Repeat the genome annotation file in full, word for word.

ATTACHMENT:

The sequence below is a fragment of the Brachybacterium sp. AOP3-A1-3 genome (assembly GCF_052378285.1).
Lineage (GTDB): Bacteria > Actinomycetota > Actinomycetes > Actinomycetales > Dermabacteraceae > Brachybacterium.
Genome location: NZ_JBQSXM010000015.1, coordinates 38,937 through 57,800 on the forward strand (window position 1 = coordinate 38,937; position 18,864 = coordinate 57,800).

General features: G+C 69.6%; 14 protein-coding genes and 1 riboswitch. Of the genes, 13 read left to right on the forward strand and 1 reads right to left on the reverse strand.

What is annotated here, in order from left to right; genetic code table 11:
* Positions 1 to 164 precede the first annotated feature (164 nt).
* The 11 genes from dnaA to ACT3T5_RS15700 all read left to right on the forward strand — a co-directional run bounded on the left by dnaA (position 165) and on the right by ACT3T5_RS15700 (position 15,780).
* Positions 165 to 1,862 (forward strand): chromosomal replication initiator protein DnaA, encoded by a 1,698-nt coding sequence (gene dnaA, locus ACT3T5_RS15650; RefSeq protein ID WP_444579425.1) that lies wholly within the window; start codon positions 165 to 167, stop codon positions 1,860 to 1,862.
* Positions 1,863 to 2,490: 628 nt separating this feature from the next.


The sequence below is a fragment of the Brachybacterium sp. AOP3-A1-3 genome (assembly GCF_052378285.1).
Lineage (GTDB): Bacteria > Actinomycetota > Actinomycetes > Actinomycetales > Dermabacteraceae > Brachybacterium.
Genome location: NZ_JBQSXM010000015.1, coordinates 38,937 through 57,800 on the forward strand (window position 1 = coordinate 38,937; position 18,864 = coordinate 57,800).

General features: G+C 69.6%; 14 protein-coding genes and 1 riboswitch. Of the genes, 13 read left to right on the forward strand and 1 reads right to left on the reverse strand.

What is annotated here, in order from left to right; genetic code table 11:
* Positions 1 to 164 precede the first annotated feature (164 nt).
* The 11 genes from dnaA to ACT3T5_RS15700 all read left to right on the forward strand — a co-directional run bounded on the left by dnaA (position 165) and on the right by ACT3T5_RS15700 (position 15,780).
* Positions 165 to 1,862 (forward strand): chromosomal replication initiator protein DnaA, encoded by a 1,698-nt coding sequence (gene dnaA, locus ACT3T5_RS15650; RefSeq protein ID WP_444579425.1) that lies wholly within the window; start codon positions 165 to 167, stop codon positions 1,860 to 1,862.
* Positions 1,863 to 2,490: 628 nt separating this feature from the next.